Dine at Trumps and some notables will be looking over your shoulder. In celebration of its 10th anniversary, the Westside restaurant has chosen 29 portraits of prominent locals to peer down on its diners. The paintings are by 14 artists. The main piece is a series of 40 photographic portraits by David Hockney hanging over the bar.
"Restaurants are about people," said co-owner and chef Michael Roberts. "What could be better than having people on the walls?"
A close second might be wall-to-wall people filling the restaurant for the exhibit's opening Monday evening. It was a crowd heavy with art lovers who generally applauded the idea of showcasing art in restaurants. "It's a great idea," said Henry Geldzahler, former curator of the Metropolitan Museum of Art in New York. "It works as decor. Sometimes it even works as art."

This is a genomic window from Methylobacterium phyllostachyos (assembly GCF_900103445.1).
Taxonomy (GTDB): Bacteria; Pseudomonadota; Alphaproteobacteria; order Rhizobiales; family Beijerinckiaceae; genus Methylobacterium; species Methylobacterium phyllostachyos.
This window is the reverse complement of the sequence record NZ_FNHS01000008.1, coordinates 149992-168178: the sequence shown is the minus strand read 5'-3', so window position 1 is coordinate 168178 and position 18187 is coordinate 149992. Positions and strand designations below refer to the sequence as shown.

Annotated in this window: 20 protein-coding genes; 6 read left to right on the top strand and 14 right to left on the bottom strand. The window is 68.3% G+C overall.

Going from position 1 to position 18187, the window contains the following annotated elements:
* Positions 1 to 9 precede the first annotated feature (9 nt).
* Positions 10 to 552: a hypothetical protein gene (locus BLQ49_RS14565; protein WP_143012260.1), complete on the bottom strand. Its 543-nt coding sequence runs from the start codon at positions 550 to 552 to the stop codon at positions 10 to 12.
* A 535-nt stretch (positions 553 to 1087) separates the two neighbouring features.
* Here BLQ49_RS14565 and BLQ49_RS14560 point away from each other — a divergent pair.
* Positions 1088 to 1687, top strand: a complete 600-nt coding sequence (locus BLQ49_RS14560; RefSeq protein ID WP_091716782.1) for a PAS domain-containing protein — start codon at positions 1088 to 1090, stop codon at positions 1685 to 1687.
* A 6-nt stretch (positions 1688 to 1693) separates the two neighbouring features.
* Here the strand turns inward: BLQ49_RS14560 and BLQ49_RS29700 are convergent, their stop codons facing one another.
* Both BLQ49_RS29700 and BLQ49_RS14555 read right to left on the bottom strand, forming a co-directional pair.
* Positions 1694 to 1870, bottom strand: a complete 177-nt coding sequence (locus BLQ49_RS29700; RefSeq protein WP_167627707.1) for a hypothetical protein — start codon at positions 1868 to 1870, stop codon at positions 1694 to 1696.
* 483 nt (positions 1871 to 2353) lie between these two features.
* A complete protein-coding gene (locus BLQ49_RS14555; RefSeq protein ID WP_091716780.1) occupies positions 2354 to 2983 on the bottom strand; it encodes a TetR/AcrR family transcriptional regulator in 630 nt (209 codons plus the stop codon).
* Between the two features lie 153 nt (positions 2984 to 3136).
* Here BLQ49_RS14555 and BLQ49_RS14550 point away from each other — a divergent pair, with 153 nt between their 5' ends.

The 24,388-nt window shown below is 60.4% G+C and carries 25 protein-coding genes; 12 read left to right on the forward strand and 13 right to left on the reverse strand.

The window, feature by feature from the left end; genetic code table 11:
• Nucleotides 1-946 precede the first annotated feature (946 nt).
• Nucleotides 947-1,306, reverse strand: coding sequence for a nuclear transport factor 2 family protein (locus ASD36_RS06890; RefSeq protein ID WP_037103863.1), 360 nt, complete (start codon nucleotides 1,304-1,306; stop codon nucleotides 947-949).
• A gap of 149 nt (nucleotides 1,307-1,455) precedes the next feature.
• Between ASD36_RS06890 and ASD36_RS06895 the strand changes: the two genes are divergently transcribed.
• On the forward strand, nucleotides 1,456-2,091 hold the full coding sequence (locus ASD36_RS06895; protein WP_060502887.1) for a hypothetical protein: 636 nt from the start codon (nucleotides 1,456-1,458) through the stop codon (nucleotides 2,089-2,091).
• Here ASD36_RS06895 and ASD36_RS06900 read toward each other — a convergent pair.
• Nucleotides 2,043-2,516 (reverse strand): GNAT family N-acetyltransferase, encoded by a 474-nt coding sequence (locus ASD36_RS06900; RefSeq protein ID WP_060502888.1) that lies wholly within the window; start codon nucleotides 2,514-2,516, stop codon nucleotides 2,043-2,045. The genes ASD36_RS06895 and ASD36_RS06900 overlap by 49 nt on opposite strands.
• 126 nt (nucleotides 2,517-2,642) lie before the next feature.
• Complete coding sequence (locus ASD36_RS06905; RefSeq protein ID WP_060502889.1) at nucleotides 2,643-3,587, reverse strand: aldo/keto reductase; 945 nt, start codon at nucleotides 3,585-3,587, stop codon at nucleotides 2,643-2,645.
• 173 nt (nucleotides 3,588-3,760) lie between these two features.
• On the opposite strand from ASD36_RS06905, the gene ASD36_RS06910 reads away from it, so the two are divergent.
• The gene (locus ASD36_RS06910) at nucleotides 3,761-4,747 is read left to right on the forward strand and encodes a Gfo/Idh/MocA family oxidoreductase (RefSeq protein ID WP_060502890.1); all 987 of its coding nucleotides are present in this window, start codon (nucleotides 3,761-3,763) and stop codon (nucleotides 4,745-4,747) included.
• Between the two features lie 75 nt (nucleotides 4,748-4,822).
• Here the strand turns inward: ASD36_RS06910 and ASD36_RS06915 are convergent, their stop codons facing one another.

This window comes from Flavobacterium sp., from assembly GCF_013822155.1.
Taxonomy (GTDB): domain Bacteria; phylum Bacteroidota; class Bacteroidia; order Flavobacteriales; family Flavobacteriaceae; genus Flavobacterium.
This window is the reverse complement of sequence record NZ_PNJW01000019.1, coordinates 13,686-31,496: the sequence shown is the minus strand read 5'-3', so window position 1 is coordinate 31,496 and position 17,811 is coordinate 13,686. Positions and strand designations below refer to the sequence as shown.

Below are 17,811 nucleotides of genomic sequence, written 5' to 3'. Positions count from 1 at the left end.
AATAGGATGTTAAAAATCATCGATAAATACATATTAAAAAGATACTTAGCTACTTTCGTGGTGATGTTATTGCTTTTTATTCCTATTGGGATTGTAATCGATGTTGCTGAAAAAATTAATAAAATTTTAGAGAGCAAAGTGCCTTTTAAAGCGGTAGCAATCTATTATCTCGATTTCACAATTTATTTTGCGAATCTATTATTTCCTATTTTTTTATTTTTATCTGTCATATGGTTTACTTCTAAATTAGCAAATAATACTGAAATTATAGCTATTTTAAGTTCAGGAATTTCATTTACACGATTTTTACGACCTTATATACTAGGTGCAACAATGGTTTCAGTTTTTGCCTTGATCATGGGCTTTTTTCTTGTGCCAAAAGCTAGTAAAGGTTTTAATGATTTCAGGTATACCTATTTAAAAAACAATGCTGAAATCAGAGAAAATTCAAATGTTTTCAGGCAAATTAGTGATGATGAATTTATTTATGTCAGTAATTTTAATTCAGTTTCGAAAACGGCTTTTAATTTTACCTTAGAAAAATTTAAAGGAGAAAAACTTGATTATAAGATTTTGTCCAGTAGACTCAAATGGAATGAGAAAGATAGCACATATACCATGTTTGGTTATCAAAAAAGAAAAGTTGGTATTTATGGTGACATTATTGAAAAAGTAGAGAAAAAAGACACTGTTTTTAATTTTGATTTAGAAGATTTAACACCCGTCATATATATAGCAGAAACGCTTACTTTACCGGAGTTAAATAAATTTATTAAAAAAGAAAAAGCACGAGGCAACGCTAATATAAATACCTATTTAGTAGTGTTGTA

"The more exposure, the better," said artist David Limrite. I don't care where it hangs." Artist Ian Falconer liked the idea of portraits in restaurants. "It's a nice change. They usually have a lot of minimalists."
Coincidentally, both Hockney and Geldzahler quoted the line by Peter De Vries: "Art is so bad in restaurants to get back at museums for serving such lousy food."
There seemed to be no complaints about either the food or the art from the artists and subjects present. The painters included Don Bachardy, Sylvia Shap, Falconer, Kim McCarty, Limrite, Joe Fay and Ron Meyers. Among the subjects were Marcia Weisman, Dr. Arnie Klein, Earl McGrath, Morris Pynoos, Mario Tamayo, Michael McCarty, Thom Guitterez, Daniel Adams, William Escalera, Sabato Fiorello, and Joan and Jack Quinn and their daughters Amanda and Jennifer.
One guest who saw social commentary in the scene was J.C. Suares, creative director of Connoisseur magazine, who said, "It used to be that artists were famous and cooks cooked. Now cooks are famous and artists do the clowning around. But don't worry, the '80s are bound to come to an end sometime."